Cicero … and how to live

In “Cicero on Living a Stoic Life,” John Sellars explains Cicero’s view that there are four dimensions to who you are: common human nature, your own character traits, the circumstances in which you find yourself, and the career you choose. “So, how to live a Stoic life? The top priority remains a life in harmony with Nature/reason/virtue. Then there are the chance circumstances in which we find ourselves, out of our control and ultimately laid down by Nature too. But also central in Cicero’s account is the idea that we remain true to our own individual natures, to who we are. Thus self-knowledge becomes vital for a life in harmony with nature. Once we feel secure that we know who we are, what our strengths and weaknesses are, where we fit in the world, then the only decision to be made is how best to remain true to ourselves in the circumstances in which we find ourselves.” And all of this raises challenging questions about how much is up to you and how much just happens to you.

How to be a Stoic … relax your upper lip

Would-be Stoics can begin by relaxing their upper lips. Massimo Pigliucci describes how he recently became a Stoic, how he practices a number of standard Stoic exercises daily, and how Stoicism might or might not fit in with his scientific and philosophical beliefs. “For my part, I’ve recently become a Stoic. I do not mean that I have started keeping a stiff upper lip and suppressing my emotions. As much as I love the ‘Star Trek’ character of Mr. Spock (which Gene Roddenberry actually modeled after his — mistaken — understanding of Stoicism), those are two of a number of misconceptions about what it means to be a Stoic. In reality, practicing Stoicism is not really that different from, say, practicing Buddhism (or even certain forms of modern Christianity): it is a mix of reflecting on theoretical precepts, reading inspirational texts, and engaging in meditation, mindfulness, and the like. … In the end … Stoicism is simply another path some people can try out in order to develop a more or less coherent view of the world, of who they are, and of how they fit in the broader scheme of things. The need for this sort of insight seems to be universal.”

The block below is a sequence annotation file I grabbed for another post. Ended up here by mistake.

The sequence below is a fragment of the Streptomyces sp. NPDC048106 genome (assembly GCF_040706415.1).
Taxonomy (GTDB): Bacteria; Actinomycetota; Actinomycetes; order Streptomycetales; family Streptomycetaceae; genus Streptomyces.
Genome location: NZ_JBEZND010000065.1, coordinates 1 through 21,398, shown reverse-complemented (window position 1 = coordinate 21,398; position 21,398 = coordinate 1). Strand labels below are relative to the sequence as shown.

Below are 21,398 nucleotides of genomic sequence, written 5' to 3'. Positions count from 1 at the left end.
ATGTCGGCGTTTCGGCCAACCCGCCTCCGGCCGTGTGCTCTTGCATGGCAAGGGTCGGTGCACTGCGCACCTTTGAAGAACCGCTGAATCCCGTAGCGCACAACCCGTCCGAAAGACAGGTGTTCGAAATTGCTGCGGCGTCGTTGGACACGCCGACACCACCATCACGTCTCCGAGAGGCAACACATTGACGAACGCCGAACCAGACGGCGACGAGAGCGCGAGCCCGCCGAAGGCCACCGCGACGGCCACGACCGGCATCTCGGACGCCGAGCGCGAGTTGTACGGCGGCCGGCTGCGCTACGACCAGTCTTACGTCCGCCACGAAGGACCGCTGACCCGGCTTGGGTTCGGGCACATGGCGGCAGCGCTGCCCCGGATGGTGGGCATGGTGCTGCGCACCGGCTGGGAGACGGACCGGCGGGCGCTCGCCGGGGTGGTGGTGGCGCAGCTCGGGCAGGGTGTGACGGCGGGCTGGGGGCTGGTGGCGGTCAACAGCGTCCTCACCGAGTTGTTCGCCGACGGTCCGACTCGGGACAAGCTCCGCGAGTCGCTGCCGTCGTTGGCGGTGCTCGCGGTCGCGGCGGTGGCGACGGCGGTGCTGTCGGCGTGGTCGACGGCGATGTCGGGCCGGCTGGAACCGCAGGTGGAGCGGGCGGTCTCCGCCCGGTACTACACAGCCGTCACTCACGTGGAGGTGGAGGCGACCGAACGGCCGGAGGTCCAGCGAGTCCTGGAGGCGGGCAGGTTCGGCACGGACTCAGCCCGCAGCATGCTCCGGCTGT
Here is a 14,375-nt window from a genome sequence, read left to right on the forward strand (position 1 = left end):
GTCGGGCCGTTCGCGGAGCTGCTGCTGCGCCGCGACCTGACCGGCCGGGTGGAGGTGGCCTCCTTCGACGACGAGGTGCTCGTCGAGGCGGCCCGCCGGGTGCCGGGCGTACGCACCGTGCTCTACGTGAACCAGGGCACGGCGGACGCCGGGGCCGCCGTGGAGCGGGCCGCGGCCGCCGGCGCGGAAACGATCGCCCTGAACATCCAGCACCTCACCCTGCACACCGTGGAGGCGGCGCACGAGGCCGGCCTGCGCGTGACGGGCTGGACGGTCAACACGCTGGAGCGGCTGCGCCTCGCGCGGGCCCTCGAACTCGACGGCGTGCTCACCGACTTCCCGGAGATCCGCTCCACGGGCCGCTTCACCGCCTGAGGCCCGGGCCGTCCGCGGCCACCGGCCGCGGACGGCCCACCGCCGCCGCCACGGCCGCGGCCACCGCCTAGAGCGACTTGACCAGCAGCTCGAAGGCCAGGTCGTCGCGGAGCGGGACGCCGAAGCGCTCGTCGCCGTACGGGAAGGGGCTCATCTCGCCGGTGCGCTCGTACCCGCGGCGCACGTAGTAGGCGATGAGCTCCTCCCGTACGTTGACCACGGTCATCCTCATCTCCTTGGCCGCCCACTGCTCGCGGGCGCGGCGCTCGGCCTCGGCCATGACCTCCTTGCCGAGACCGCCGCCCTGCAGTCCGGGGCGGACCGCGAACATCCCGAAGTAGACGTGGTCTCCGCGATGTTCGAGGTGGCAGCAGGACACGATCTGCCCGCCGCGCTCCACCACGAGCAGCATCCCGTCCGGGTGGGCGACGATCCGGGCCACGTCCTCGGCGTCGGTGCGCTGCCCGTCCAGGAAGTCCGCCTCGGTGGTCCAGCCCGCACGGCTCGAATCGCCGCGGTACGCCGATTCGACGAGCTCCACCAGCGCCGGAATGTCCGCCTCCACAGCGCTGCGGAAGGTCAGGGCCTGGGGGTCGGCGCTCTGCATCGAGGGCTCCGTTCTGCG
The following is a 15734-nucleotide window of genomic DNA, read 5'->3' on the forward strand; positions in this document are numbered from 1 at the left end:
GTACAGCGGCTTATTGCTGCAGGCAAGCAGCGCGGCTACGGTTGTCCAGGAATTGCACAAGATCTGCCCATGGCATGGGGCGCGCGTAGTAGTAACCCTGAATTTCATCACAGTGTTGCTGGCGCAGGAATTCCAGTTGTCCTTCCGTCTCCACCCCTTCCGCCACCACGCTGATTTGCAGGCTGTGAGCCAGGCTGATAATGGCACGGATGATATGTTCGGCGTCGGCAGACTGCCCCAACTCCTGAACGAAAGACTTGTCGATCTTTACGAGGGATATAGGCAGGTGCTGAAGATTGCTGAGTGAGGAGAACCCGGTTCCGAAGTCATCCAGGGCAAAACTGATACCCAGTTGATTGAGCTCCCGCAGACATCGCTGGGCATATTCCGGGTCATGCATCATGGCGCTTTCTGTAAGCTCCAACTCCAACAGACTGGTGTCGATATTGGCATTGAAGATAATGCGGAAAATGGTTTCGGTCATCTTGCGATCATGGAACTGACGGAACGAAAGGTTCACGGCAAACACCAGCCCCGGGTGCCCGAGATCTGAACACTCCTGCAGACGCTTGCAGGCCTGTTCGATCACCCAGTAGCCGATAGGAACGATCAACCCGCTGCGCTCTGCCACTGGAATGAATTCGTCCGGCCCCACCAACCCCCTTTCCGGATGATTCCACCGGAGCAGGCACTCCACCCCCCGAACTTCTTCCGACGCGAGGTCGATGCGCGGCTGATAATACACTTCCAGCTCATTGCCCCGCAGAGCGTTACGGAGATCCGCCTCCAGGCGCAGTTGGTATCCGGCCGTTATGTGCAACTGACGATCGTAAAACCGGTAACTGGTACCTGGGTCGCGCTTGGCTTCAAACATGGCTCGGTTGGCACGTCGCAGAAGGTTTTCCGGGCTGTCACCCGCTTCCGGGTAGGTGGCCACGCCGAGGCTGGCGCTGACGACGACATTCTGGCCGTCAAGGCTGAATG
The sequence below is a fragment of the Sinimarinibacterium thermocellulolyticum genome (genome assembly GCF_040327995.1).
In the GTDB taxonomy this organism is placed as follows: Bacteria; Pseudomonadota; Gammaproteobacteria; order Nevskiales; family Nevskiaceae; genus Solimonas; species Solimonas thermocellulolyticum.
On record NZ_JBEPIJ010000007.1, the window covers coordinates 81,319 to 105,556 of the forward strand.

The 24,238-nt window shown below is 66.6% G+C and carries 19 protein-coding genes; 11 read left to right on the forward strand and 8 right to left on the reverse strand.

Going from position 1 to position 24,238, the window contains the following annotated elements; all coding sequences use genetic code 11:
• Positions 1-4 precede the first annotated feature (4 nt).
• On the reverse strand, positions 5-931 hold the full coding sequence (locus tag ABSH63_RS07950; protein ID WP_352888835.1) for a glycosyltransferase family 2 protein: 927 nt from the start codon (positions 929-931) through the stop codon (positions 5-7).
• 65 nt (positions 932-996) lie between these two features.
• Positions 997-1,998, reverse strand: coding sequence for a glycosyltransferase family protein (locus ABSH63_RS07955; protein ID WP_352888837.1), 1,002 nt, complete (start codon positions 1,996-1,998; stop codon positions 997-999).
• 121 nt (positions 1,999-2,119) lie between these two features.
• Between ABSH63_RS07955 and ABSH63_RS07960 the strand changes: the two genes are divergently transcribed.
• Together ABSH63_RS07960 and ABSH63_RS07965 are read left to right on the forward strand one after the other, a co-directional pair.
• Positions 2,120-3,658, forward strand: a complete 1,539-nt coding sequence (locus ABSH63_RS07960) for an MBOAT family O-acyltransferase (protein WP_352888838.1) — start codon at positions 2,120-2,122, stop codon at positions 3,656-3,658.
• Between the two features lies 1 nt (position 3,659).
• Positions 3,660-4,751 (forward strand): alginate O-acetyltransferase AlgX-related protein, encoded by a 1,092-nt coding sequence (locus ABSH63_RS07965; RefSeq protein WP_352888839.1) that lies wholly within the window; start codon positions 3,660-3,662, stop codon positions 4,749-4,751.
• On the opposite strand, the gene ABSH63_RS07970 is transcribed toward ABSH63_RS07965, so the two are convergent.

Invulnerability

Philosophies such as Stoicism and Epircureanism promise that you can render yourself invulnerable to the slings and arrows of outrageous fortune. But in “Against Invulnerability” Todd May asks whether we really want to be invulnerable. “But for those who choose to remain vulnerable, life is not and cannot be undergone as anything other than a fraught trajectory, one hedged about by an inescapable contingency, and one that is likely to leave scars alongside its joys. And for most of us, most of the time, we would not want it to be any other way.”

Stoicism: one of the best mind hacks ever

According to Lary Wallace, Stoicism is eminently understandable but is grotesquely misunderstood. It’s misunderstood even by great philosophers like Nietzsche. It’s typically thought to be about remaining impassive. But in fact Stoicism promises “lasting transcendence and imperturbable tranquility.” It’s one of the best mind hacks ever.

Stoic Week begins Monday, November 24

Stoic Week 2014 is an online and international event taking place from Monday, November 24, to Sunday, November 30. This is its third year. Anyone can participate by following the daily instructions in the Stoic Week 2014 Handbook. You can follow the Stoic practices of Marcus Aurelius, Seneca and Epictetus, for seven days, and discuss your experience other participants. “The aims of the course are to introduce the philosophy so that you can see how it might be useful in your own life and to measure its potential therapeutic effectiveness.”